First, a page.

First published in 1797, "The Italian" is a classic example of Gothic romance. The narrative centres on Radcliffe's sinister creation - the monk Schedoni, whose past is shrouded in mystery. This expanded edition explores the novel in the context of British attitudes in the late 18th century.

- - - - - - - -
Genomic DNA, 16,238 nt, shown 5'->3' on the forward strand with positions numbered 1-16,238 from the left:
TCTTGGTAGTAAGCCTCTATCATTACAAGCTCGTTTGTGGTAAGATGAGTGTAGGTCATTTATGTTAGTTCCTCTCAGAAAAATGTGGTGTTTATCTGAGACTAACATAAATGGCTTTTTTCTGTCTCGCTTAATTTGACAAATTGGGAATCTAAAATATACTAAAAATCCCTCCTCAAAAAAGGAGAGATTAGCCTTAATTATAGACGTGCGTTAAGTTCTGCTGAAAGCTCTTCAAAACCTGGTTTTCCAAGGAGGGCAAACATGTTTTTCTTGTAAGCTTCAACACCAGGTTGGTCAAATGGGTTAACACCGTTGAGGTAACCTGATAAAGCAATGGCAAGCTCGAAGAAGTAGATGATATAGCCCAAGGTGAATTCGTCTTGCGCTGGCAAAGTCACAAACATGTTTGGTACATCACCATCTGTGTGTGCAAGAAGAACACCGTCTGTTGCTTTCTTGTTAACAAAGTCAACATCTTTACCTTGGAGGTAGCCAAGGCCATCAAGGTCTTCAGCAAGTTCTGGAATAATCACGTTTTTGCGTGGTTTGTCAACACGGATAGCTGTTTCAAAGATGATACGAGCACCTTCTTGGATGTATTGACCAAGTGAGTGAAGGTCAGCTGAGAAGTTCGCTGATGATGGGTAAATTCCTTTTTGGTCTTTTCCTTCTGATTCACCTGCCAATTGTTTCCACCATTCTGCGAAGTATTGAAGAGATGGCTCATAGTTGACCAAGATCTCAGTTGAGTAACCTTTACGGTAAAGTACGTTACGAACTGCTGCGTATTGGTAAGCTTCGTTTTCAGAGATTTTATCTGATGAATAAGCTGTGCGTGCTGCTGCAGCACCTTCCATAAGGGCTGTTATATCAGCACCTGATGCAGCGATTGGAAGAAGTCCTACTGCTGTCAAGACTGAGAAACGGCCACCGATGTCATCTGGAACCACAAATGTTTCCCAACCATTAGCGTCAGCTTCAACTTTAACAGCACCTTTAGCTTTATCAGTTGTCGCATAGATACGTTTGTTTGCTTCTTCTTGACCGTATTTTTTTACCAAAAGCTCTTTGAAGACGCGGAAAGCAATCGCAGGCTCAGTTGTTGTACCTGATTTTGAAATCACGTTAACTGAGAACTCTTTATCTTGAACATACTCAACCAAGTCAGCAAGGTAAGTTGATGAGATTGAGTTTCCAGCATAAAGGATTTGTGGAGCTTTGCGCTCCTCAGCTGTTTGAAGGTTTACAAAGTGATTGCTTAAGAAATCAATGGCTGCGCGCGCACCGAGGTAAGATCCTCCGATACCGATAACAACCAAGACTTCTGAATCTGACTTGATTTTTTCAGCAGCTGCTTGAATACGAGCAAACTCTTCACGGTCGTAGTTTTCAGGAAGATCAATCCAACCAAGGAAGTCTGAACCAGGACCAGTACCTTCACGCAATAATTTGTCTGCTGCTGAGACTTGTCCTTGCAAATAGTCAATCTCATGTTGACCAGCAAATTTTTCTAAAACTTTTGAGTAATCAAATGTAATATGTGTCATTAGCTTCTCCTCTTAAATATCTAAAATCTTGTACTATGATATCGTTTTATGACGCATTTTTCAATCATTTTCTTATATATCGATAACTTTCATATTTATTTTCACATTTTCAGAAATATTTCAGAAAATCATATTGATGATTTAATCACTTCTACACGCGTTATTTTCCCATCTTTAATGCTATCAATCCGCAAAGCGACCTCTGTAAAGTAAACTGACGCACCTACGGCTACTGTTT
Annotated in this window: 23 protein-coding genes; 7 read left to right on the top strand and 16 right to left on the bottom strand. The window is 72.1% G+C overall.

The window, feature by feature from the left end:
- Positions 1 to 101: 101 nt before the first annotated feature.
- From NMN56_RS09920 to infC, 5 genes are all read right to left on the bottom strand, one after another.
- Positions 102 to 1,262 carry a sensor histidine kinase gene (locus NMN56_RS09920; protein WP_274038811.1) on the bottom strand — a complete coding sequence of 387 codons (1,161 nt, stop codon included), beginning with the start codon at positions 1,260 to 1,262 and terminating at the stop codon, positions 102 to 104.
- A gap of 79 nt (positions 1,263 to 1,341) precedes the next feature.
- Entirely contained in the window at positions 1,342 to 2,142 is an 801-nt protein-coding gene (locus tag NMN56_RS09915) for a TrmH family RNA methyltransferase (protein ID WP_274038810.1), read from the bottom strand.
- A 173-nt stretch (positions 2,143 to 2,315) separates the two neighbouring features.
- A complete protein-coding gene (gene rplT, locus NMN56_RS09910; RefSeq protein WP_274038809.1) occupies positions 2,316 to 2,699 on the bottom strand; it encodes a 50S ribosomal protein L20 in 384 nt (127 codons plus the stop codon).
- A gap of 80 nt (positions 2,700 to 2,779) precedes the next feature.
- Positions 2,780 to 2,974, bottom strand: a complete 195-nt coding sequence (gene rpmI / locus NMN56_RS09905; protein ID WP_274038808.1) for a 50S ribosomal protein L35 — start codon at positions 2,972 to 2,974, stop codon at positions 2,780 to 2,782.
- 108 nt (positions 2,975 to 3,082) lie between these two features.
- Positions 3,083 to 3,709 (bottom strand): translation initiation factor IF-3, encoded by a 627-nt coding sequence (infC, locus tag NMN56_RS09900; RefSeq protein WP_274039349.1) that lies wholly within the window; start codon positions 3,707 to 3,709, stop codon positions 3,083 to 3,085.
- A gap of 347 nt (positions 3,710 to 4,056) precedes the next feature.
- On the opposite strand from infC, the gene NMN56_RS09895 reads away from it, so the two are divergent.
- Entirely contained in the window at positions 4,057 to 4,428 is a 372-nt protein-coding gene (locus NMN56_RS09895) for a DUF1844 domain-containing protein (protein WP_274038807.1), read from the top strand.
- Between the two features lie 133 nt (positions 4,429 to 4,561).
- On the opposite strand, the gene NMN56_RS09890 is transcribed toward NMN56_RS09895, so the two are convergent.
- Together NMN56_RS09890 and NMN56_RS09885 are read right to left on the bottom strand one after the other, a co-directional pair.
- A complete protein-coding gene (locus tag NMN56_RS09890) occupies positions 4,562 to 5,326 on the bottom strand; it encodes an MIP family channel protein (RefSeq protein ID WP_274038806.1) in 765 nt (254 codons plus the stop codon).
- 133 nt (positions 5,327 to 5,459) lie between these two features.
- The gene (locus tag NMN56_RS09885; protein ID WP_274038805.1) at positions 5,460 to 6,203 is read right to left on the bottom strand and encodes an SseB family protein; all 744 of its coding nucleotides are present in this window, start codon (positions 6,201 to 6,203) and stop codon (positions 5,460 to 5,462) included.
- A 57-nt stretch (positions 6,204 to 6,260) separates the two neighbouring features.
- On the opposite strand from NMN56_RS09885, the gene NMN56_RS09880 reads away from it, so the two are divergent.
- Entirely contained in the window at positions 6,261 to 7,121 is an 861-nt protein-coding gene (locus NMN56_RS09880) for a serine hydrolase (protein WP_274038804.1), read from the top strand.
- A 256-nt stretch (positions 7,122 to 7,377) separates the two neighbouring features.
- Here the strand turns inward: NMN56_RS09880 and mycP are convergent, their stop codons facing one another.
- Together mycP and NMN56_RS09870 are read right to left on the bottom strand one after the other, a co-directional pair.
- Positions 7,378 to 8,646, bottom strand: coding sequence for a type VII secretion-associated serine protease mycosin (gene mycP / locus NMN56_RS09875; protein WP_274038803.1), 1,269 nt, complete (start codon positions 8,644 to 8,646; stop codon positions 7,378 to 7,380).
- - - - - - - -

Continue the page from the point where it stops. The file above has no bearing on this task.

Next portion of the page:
'His figure was striking, but not so from grace ...and as he stalked along, wrapt in the black garments of his order, there was something terrible in its air; something almost super-human.' First published in 1797, The Italian is one of the finest examples of Gothic romance. The fast-paced, narrative centres on Ann Radcliffe's most brilliant creation, the sinister monk Schedoni, whose past is shrouded in mystery. From the novel's opening chapters the reader is ushered into a shadowy world in which crime and religion are mingled. In the church of Santa Maria del Pianto in Naples, Ellena Rosalba and Vincentio di Vivaldi first meet; but their love is ill-omened. Leagued against them are the proud and ambitious Marchese di Vivaldi and her confessor Father Schedoni. When Ellena vanishes on the death of her guardian, Vivaldi sets out in pursuit of her across the mountainous regions of southern Italy before himself falling prey to the Holy Inquisition. This revised and expanded edition explores the novel in the context of British attitudes to Italy and Roman Catholicism in the late eighteenth century with close attention to the novel's style and form.